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Poets of the past and present in 2014 spotlight (part 1 of 2)

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“Sometimes: the struggle and willingness to say the unsayable –– has cost poets and artists their lives.”––from Journey through the Power of the Rainbow (Aberjhani)

Each year the value, presence, and volume of poetry in the world intensifies after spring arrives largely because the international community celebrates March 21 as World Poetry Day and people in the United States celebrate National Poetry Month in April. Both of these events since their establishment––National Poetry Month by the Academy of American Poets in 1996 and World Poetry Day by UNESCO in 1999––have served to magnify the focus on, and respect for, poetry as a universal cultural legacy.

People around the globe felt World Poetry Day significant enough that they celebrated it (some are still doing so) in a number of notable ways, from individual blog posts and the publication of new books to poetry festivals and extended open mic nights. In Ghana, for example, theater groups, members of writers’ workshops, and spoken word artists worked with the Goethe Institute and G3 Channels to stage presentations. At the Customs House in Sydney, Australia, multilingual poets presented recitals in indigenous Aboriginal dialects as well as in English.

Poetry and Freedom: the Case of Enoh Meyomesse

One of the more powerful observations of the day came from English Pen, the original hub for the PEN International collective of literary affiliates (which includes PEN American Center) dedicated to advocating freedom of expression in literature and journalism. True to its mission, prior to World Poetry Day, PEN sent out a call asking “our supporters to help translate imprisoned poet Enoh Meyomesse’s work into as many different languages as possible…”

A native of Cameroon in west Central Africa, Enoh Meyomesse is a former candidate for the Cameroonian presidency. He is also a former president of the Cameroon Writers Association and the author of more than a dozen books of poetry, essays, political philosophy, and cultural dynamics. The author was first arrested November 2011 after returning from a trip to Singapore, upon which he found himself charged with theft, illegal possession of firearms, and attempting to stage a coup. Despite prosecutors’ inability to prove any of these charges, Meyomesse’s sentence has been repeatedly extended and he has been charged with new crimes for which there is still no evidence or corroborating witnesses.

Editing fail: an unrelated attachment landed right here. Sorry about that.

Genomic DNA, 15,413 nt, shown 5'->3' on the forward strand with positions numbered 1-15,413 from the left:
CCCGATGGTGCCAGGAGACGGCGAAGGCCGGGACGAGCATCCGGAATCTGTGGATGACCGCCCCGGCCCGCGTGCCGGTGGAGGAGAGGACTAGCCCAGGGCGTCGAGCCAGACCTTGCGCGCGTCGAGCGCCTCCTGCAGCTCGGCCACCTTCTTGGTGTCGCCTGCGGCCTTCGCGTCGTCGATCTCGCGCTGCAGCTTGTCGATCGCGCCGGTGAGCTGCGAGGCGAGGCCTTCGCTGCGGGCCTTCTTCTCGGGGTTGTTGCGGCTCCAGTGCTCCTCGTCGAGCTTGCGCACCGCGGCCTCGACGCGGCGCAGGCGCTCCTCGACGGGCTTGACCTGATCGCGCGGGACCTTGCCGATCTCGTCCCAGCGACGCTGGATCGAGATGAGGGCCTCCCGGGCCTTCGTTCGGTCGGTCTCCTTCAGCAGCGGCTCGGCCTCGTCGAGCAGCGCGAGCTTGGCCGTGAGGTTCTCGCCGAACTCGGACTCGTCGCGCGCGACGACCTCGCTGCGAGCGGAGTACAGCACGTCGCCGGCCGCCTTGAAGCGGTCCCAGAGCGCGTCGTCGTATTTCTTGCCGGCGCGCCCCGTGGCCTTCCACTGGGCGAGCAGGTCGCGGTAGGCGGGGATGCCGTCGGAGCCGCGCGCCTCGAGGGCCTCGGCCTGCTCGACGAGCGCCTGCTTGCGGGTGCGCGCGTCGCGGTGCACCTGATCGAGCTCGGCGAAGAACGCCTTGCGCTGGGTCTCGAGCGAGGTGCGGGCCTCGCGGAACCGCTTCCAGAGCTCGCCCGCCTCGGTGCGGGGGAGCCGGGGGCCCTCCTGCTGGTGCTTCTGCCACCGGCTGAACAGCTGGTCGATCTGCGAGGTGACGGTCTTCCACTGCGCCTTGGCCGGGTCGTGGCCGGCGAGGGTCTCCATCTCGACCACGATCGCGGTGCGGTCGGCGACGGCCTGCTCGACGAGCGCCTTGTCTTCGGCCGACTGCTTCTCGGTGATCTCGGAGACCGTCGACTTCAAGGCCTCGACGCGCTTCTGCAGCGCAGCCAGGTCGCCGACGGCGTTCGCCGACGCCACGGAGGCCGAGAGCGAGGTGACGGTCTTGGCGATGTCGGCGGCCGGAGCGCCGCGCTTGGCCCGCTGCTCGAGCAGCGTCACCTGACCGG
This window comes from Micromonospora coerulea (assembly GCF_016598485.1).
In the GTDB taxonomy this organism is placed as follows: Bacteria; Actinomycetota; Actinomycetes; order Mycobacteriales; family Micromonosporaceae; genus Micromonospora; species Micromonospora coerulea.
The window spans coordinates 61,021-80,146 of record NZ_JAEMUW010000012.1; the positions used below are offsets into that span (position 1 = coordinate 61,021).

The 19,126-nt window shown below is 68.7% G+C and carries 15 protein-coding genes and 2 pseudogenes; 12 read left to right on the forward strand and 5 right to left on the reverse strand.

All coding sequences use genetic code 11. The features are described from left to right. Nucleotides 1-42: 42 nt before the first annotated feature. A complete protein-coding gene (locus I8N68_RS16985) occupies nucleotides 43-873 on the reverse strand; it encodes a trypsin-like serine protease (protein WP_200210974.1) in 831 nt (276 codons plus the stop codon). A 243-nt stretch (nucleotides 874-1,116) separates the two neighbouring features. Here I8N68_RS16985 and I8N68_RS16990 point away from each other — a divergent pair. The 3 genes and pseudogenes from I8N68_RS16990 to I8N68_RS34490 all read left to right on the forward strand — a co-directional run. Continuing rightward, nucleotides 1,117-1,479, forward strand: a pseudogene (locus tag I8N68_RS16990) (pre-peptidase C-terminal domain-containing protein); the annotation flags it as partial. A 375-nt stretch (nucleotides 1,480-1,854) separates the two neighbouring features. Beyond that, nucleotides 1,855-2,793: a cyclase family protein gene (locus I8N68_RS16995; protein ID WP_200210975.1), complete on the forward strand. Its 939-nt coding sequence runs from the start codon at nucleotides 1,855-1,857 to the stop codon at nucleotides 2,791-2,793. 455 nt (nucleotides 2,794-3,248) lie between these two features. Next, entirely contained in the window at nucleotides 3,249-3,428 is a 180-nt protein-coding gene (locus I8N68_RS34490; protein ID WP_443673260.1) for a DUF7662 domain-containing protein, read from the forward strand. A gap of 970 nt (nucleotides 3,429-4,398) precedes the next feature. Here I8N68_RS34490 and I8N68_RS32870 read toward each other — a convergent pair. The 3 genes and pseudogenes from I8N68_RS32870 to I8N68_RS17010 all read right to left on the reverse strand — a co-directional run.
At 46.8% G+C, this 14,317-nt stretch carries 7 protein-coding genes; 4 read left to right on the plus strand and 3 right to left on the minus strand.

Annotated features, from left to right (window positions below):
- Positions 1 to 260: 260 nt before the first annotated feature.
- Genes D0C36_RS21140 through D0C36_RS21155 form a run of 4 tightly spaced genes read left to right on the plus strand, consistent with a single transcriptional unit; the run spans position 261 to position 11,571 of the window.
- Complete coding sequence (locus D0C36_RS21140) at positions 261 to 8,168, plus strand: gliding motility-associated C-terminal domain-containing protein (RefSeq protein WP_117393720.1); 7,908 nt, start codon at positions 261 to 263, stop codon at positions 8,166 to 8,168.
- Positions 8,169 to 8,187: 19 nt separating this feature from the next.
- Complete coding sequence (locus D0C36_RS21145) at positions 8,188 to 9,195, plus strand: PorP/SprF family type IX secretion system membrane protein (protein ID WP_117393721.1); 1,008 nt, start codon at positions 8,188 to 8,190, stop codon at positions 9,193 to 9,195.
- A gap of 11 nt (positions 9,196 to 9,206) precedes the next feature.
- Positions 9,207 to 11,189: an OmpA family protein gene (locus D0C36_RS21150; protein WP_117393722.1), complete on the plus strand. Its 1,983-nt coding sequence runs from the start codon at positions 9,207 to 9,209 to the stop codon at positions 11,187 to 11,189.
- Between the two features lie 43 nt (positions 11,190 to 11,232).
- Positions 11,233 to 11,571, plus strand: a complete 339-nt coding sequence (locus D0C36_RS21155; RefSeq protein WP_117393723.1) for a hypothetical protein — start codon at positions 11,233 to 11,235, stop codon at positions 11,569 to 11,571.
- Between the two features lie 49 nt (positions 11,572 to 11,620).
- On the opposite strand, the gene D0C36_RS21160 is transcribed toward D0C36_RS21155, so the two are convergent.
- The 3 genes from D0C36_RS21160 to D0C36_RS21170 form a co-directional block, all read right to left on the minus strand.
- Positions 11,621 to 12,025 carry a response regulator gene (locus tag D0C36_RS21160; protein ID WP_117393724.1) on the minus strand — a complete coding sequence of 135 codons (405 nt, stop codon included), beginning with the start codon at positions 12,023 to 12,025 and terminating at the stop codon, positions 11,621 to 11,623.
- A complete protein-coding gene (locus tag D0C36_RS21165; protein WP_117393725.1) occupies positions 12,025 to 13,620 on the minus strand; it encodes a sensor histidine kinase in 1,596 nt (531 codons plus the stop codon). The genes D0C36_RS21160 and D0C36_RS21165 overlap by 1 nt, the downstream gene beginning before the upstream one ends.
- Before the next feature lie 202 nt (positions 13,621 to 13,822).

In addition to its call for translations of Mr. Meyomesse’s work, English PEN had already “launched a crowd-sourced translation of the volume of poetry Meyomesse has written in prison, in order to raise funds for him and his family, and greater awareness of his case. We’re pleased to announce that the full collection Jail Verse: Poems from Kondengui Prison is now available to print-on-demand.”

Among the more recent translations of Meyomesse’s work into English is the poem titled “On Your Feet You Bunch of Bandits,” translated from the French “‘Debout Bandits’ by Andrea Reece. The following is a short excerpt:

…clink, clink, clink
and the padlock on the bars
wakes you

it’s time for cleaning
this foul cell full of lamentations
it’s time to fill your lungs with air
from the paradise that’s now out there
it’s time to empty your bloated bladder
it’s time to shift your aching
legs

it’s time to come to life
before plunging back into death…
--Enoh Meyomesse (translation by Andrea Reece)

NEXT: Poets of the Past and Present in 2014 Spotlight Part 2

by Aberjhani
author of The River of Winged Dreams
and The American Poet Who Went Home Again

More Readings for National Poetry Month 2014

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